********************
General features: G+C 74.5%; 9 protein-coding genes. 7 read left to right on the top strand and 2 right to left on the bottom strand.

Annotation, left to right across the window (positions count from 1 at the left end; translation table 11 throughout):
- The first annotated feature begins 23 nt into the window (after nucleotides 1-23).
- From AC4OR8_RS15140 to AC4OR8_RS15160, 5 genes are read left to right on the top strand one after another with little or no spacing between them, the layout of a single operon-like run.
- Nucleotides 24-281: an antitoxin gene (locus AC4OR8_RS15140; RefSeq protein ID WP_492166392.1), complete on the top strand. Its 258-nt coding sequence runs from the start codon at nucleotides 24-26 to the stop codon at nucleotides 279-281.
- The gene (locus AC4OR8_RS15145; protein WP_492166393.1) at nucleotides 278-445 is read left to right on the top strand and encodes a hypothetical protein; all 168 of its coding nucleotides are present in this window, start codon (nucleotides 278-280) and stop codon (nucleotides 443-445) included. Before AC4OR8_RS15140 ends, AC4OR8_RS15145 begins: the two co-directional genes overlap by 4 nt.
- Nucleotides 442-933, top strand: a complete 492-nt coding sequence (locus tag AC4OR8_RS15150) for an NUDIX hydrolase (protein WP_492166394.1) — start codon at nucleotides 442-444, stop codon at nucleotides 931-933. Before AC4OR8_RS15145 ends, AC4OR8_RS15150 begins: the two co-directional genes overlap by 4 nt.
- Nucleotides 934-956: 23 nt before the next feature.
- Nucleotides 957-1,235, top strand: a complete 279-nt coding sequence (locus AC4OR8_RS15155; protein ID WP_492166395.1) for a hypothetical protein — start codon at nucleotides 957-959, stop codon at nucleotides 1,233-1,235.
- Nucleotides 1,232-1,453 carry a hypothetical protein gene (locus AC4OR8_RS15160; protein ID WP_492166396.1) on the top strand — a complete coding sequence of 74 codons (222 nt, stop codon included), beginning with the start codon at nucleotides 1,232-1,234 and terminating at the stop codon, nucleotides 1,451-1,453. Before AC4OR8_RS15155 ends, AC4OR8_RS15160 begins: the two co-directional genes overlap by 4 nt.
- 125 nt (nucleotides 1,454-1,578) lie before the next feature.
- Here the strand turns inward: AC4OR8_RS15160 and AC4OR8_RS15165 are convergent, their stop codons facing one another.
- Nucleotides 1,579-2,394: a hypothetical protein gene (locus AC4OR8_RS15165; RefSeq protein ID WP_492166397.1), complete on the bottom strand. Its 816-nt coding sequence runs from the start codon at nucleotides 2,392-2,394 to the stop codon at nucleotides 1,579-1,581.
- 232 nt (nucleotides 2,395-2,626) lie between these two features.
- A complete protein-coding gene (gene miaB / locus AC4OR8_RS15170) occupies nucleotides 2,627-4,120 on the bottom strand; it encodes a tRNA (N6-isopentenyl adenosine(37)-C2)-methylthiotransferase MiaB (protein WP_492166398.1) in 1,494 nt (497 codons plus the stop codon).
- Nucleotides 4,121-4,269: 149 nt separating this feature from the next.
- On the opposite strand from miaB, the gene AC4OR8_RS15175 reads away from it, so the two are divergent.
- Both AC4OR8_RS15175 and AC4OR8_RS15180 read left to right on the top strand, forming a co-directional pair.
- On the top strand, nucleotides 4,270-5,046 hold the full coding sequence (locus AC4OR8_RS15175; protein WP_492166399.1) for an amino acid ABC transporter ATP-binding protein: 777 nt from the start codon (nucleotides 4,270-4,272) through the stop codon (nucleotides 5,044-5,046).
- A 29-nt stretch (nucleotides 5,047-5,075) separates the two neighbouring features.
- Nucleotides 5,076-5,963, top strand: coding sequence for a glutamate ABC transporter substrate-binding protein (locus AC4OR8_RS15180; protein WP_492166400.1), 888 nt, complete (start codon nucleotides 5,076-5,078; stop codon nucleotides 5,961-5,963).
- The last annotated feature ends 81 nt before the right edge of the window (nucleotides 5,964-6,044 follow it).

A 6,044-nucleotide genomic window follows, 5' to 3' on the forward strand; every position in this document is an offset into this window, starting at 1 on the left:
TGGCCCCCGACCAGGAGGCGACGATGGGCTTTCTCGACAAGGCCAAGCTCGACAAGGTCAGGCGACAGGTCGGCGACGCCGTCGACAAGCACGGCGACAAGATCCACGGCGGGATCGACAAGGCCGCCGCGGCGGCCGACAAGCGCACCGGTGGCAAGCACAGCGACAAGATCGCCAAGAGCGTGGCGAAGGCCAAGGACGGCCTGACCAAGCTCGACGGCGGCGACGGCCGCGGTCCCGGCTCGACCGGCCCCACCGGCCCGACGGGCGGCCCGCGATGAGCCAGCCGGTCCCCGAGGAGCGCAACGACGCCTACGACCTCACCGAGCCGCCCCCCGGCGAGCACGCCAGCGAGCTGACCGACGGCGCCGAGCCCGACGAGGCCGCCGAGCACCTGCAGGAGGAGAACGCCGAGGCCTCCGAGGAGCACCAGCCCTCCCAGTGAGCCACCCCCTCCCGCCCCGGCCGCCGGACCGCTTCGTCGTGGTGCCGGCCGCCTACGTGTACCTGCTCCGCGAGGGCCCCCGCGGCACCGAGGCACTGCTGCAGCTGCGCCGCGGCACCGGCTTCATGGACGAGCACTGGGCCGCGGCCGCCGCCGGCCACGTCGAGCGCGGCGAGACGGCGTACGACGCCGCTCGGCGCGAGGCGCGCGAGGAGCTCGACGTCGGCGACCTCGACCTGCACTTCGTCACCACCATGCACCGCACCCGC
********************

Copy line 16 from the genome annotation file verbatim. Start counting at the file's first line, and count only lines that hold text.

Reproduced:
- Nucleotides 4,121-4,269: 149 nt separating this feature from the next.